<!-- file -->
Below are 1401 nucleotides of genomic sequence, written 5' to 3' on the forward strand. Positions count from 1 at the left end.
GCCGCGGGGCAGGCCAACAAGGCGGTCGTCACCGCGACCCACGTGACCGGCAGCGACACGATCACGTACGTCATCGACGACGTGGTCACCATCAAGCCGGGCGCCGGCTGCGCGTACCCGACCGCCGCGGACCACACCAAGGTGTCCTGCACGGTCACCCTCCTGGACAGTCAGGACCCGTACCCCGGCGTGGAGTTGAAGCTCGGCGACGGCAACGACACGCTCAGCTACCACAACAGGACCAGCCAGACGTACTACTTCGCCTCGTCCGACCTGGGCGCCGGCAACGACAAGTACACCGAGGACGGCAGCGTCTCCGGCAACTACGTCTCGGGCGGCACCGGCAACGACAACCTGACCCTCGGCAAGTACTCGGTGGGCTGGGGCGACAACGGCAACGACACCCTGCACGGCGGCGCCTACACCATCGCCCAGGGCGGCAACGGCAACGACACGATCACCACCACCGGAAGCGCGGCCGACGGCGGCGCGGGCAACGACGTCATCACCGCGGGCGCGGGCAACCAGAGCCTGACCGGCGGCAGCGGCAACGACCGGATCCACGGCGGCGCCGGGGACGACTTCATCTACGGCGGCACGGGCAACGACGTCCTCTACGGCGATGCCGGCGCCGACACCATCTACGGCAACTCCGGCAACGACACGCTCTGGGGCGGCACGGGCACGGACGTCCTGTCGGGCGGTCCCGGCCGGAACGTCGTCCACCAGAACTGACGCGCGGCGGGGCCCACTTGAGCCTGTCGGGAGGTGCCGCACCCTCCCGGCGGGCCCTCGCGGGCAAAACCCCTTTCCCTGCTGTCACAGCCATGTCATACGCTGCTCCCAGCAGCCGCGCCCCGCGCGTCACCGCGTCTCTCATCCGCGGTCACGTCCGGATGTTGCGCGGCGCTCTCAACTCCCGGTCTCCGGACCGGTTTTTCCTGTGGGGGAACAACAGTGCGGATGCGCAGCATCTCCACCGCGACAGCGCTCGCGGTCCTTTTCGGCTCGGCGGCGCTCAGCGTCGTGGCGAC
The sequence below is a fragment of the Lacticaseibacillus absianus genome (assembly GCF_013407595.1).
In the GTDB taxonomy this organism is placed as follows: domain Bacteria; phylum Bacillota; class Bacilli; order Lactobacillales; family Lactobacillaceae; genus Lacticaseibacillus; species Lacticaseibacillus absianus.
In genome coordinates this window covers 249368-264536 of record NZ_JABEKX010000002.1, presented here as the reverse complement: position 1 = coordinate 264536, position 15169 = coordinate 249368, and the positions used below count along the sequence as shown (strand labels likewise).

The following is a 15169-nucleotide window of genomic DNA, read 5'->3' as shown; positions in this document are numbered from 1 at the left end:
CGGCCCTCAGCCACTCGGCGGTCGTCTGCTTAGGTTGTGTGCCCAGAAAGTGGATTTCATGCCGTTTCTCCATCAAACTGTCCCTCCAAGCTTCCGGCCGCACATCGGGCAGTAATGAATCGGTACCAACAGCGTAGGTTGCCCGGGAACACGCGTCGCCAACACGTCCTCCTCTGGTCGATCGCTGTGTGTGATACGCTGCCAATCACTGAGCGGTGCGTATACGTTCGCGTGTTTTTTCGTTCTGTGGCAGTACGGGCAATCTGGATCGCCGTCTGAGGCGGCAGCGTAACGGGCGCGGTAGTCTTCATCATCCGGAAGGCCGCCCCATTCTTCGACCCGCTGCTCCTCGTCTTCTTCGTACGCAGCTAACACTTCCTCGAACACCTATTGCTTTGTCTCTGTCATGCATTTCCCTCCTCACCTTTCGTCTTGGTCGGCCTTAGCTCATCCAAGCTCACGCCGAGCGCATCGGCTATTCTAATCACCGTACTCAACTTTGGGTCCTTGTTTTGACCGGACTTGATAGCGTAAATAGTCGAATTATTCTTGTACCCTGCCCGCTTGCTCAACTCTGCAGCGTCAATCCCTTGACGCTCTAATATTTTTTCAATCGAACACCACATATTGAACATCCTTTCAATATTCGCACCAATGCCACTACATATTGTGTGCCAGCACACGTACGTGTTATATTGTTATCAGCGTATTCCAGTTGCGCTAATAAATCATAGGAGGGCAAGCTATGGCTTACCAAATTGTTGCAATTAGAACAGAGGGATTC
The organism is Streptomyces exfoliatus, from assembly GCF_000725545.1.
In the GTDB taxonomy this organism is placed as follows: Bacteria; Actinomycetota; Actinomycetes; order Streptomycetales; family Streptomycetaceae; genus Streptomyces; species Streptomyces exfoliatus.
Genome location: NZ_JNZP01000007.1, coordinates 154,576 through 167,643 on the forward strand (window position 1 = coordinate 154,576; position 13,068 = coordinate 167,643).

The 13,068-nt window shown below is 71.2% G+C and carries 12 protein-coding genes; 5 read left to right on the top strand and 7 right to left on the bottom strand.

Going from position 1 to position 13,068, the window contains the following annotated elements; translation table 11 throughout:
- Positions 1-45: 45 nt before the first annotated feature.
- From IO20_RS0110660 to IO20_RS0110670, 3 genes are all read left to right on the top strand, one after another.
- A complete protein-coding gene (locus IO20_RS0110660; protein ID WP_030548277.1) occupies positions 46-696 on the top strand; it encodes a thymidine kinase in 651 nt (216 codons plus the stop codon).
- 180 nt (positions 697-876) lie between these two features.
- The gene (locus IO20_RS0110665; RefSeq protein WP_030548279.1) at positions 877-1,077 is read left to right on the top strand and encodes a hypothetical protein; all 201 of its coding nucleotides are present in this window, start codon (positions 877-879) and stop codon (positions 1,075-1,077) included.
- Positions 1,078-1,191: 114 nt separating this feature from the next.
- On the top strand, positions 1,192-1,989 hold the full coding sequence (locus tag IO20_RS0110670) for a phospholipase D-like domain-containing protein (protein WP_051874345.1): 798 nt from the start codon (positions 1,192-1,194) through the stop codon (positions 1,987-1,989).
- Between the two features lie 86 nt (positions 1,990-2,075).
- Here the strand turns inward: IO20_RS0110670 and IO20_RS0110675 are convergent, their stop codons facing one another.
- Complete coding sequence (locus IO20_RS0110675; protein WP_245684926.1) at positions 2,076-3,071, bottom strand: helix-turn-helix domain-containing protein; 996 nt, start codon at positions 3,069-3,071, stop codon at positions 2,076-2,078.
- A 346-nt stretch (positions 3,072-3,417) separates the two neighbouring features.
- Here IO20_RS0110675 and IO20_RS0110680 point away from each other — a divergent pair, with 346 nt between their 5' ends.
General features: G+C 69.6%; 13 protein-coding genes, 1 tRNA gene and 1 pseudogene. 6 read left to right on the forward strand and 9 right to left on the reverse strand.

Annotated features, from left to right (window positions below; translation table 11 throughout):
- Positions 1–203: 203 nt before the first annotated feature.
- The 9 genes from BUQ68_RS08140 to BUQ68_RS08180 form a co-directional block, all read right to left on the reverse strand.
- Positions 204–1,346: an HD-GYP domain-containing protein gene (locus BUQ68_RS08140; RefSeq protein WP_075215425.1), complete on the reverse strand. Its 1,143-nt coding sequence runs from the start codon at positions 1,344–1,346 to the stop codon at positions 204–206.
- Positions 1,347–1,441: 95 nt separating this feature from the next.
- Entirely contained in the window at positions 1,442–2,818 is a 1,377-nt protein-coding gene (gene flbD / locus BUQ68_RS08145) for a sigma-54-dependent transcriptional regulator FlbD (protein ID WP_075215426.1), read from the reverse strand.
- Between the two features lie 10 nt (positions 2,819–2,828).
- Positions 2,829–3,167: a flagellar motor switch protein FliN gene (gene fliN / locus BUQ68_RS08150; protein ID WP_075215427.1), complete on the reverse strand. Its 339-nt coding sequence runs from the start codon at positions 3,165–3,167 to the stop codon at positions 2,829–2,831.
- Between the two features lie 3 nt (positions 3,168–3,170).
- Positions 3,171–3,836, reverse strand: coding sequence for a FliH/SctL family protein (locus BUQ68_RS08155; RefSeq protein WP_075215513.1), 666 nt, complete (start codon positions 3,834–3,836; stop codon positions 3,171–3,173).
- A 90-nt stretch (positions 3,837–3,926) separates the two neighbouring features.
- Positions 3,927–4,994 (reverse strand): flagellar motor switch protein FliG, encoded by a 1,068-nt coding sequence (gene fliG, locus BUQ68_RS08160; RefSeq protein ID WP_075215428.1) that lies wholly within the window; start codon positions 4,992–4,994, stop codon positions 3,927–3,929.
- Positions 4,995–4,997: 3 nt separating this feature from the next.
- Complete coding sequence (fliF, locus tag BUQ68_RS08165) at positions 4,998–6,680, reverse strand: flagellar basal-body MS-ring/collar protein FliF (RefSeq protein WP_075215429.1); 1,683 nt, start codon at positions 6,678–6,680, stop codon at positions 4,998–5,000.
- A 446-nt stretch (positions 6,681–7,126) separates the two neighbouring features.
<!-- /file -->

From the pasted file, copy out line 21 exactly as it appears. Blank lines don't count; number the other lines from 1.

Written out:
- Here the strand turns inward: IO20_RS0110670 and IO20_RS0110675 are convergent, their stop codons facing one another.